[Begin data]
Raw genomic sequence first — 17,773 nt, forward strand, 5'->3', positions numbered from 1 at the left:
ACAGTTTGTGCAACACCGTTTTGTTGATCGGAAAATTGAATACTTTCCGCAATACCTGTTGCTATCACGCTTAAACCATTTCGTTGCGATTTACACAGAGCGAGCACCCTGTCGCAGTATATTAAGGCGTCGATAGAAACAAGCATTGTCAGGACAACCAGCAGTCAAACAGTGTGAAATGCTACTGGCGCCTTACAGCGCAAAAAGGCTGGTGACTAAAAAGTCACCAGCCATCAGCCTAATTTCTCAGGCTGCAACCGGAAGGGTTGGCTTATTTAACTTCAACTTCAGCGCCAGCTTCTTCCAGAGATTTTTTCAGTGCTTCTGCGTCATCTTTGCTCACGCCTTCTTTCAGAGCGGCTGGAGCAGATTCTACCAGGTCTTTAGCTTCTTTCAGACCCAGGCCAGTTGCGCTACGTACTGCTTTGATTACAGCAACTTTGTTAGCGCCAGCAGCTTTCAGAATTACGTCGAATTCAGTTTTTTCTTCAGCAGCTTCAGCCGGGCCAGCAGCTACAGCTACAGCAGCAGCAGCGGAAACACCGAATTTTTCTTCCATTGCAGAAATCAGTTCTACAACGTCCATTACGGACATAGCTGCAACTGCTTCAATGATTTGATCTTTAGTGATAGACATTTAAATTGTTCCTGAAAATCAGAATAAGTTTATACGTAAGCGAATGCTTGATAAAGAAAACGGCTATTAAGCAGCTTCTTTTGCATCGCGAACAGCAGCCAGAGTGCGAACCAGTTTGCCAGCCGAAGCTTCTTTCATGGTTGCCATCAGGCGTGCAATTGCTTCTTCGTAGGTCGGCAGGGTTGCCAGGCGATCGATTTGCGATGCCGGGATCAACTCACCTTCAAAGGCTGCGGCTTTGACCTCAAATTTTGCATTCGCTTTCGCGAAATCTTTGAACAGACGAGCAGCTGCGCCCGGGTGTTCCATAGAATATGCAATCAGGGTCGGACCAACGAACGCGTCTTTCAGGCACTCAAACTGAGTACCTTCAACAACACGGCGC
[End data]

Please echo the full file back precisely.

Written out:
Raw genomic sequence first — 17,773 nt, forward strand, 5'->3', positions numbered from 1 at the left:
ACAGTTTGTGCAACACCGTTTTGTTGATCGGAAAATTGAATACTTTCCGCAATACCTGTTGCTATCACGCTTAAACCATTTCGTTGCGATTTACACAGAGCGAGCACCCTGTCGCAGTATATTAAGGCGTCGATAGAAACAAGCATTGTCAGGACAACCAGCAGTCAAACAGTGTGAAATGCTACTGGCGCCTTACAGCGCAAAAAGGCTGGTGACTAAAAAGTCACCAGCCATCAGCCTAATTTCTCAGGCTGCAACCGGAAGGGTTGGCTTATTTAACTTCAACTTCAGCGCCAGCTTCTTCCAGAGATTTTTTCAGTGCTTCTGCGTCATCTTTGCTCACGCCTTCTTTCAGAGCGGCTGGAGCAGATTCTACCAGGTCTTTAGCTTCTTTCAGACCCAGGCCAGTTGCGCTACGTACTGCTTTGATTACAGCAACTTTGTTAGCGCCAGCAGCTTTCAGAATTACGTCGAATTCAGTTTTTTCTTCAGCAGCTTCAGCCGGGCCAGCAGCTACAGCTACAGCAGCAGCAGCGGAAACACCGAATTTTTCTTCCATTGCAGAAATCAGTTCTACAACGTCCATTACGGACATAGCTGCAACTGCTTCAATGATTTGATCTTTAGTGATAGACATTTAAATTGTTCCTGAAAATCAGAATAAGTTTATACGTAAGCGAATGCTTGATAAAGAAAACGGCTATTAAGCAGCTTCTTTTGCATCGCGAACAGCAGCCAGAGTGCGAACCAGTTTGCCAGCCGAAGCTTCTTTCATGGTTGCCATCAGGCGTGCAATTGCTTCTTCGTAGGTCGGCAGGGTTGCCAGGCGATCGATTTGCGATGCCGGGATCAACTCACCTTCAAAGGCTGCGGCTTTGACCTCAAATTTTGCATTCGCTTTCGCGAAATCTTTGAACAGACGAGCAGCTGCGCCCGGGTGTTCCATAGAATATGCAATCAGGGTCGGACCAACGAACGCGTCTTTCAGGCACTCAAACTGAGTACCTTCAACAACACGGCGC